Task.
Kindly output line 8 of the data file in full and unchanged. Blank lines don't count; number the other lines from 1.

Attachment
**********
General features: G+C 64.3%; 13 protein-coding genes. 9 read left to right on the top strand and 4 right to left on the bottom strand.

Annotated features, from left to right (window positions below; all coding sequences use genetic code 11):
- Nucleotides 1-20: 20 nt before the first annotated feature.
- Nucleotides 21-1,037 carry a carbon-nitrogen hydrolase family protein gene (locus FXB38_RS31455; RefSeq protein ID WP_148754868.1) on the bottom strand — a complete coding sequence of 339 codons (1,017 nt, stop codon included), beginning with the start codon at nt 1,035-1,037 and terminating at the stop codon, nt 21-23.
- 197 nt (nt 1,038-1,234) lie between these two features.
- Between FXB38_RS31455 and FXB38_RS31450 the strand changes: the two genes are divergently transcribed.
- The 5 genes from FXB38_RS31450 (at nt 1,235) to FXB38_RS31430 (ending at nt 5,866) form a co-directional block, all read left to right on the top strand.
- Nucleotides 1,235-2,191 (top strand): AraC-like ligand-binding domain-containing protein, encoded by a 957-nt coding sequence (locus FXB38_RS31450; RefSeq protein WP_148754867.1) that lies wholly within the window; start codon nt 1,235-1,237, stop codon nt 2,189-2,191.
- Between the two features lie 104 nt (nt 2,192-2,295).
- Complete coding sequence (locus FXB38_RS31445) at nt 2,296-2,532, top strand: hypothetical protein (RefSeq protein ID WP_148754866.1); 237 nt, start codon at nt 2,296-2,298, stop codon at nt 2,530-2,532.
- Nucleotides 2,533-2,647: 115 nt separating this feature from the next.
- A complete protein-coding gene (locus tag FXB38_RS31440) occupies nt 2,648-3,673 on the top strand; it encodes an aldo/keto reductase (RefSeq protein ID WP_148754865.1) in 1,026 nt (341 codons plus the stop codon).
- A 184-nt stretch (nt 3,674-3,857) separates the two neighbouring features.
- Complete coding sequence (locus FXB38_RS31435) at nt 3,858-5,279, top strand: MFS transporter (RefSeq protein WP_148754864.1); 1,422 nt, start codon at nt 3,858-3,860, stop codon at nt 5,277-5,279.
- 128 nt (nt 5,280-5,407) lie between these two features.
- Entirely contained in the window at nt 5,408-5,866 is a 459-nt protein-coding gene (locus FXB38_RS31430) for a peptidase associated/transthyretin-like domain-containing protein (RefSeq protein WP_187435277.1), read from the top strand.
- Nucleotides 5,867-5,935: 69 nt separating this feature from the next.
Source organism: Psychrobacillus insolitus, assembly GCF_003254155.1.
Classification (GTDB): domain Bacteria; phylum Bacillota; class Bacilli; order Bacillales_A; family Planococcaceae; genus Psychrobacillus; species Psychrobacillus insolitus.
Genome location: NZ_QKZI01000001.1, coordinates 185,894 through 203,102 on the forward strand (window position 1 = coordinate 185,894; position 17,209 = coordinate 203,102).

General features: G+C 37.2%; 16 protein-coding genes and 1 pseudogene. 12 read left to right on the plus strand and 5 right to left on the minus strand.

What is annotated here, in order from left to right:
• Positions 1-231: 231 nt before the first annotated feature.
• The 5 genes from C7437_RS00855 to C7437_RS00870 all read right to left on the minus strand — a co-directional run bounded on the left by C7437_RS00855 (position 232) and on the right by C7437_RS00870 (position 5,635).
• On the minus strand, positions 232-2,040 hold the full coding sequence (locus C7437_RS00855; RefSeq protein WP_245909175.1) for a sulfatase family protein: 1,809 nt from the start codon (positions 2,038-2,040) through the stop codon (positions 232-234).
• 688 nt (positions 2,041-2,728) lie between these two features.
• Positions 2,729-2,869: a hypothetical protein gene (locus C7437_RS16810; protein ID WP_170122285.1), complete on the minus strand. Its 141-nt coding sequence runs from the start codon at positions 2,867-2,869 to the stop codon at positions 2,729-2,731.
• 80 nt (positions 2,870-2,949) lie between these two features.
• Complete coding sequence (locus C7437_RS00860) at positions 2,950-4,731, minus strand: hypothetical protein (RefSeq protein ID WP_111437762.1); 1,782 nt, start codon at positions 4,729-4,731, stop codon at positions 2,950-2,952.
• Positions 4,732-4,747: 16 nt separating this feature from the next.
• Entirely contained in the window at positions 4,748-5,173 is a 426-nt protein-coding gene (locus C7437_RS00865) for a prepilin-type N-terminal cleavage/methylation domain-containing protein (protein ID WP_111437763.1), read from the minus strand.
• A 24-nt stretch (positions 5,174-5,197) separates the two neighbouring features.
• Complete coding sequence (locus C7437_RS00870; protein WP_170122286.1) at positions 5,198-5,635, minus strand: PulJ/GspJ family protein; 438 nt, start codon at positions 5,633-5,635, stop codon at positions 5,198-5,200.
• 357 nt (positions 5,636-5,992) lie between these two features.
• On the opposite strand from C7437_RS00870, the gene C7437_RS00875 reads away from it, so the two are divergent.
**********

- Nucleotides 1,235-2,191 (top strand): AraC-like ligand-binding domain-containing protein, encoded by a 957-nt coding sequence (locus FXB38_RS31450; RefSeq protein WP_148754867.1) that lies wholly within the window; start codon nt 1,235-1,237, stop codon nt 2,189-2,191.